Responding to Opioid Crisis, FDA Puts More Restrictions on Imodium
TUESDAY, Jan. 30, 2018 (HealthDay News) -- Increasingly, people addicted to opioid painkillers are using dangerously high doses of the diarrhea drug Imodium (loperamide), either to get high or to help ease withdrawal.
So, on Tuesday the U.S. Food and Drug Administration said it's putting new restrictions on the packaging of the medication, dubbed by some as "the poor man's methadone."
"When higher than recommended doses are taken we've received reports of serious heart problems and deaths with loperamide, particularly among people who are intentionally misusing or abusing high doses," FDA commissioner Dr. Scott Gottlieb said in an agency news release.
Because opioid abusers are using the drug in greater numbers, the FDA is requesting that makers "change the way they label and package these drugs, to stem abuse and misuse," Gottlieb said.
The FDA already slapped a warning on OTC loperamide labeling in the spring of 2017, cautioning users about the dangers of misuse.
The latest changes relate to the drugs' packaging.
Specifically, packaging of Imodium should now only "contain a limited amount of loperamide appropriate for use for short-term ['Traveler's'] diarrhea according to the product label," Gottlieb said.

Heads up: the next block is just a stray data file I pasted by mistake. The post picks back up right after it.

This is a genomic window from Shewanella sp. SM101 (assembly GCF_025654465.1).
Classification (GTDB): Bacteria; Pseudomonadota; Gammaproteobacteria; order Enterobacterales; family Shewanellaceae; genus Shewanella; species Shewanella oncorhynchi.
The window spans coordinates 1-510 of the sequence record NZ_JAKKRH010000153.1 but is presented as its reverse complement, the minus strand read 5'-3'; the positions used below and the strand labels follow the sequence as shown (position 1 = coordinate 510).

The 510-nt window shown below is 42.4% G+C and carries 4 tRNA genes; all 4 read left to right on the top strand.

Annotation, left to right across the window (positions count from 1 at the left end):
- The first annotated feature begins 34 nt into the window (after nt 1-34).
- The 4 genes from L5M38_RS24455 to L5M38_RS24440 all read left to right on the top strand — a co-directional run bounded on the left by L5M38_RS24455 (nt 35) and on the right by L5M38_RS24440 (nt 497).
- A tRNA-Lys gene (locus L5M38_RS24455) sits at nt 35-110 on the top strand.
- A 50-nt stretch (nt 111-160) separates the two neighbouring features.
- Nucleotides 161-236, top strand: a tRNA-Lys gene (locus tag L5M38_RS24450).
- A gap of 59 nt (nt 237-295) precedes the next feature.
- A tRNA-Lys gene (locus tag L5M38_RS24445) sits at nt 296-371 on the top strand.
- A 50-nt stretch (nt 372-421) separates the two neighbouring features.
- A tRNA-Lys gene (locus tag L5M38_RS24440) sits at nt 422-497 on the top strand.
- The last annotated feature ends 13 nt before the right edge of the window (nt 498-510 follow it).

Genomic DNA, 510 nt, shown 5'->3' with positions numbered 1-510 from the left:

For example, that might mean a package would only contain eight 2-milligram capsules of the diarrhea drug in a blister pack, the FDA said.
The new rules will also seek to eliminate the sale of loperamide in large bottles -- sales that typically occur via the Internet, Gottlieb said.
"The abuse of loperamide requires the purchase of extremely large quantities," he noted, and "today's action is intended to change how the product is packaged, to eliminate these large volume containers. We know that many of the bulk purchases of these large volumes are being made online through major online web retailers."
One busy emergency room doctor said he's witnessed the problem firsthand, and "applauds" the FDA's latest move.
"I most often encounter patients who abuse loperamide either to get high or to self-treat symptoms of opioid withdrawal," said Dr. Robert Glatter, of Lenox Hill Hospital in New York City. "Many people view it as low risk since they think it's only medicine to treat diarrhea."
"But those who abuse it to get high are gambling with their life, in essence," he said. "Simply put, escalating use may place you at risk for an overdose. An overdose of loperamide can make you stop breathing, drop your blood pressure, or even cause a fatal heart arrhythmia."
But Glatter said even more can be done to curb this new danger.
"It also starts with education, and informing parents and teens via social media platforms of the dangers of loperamide abuse," he said.
There's more on the opioid abuse epidemic at the U.S. National Institute on Drug Abuse.
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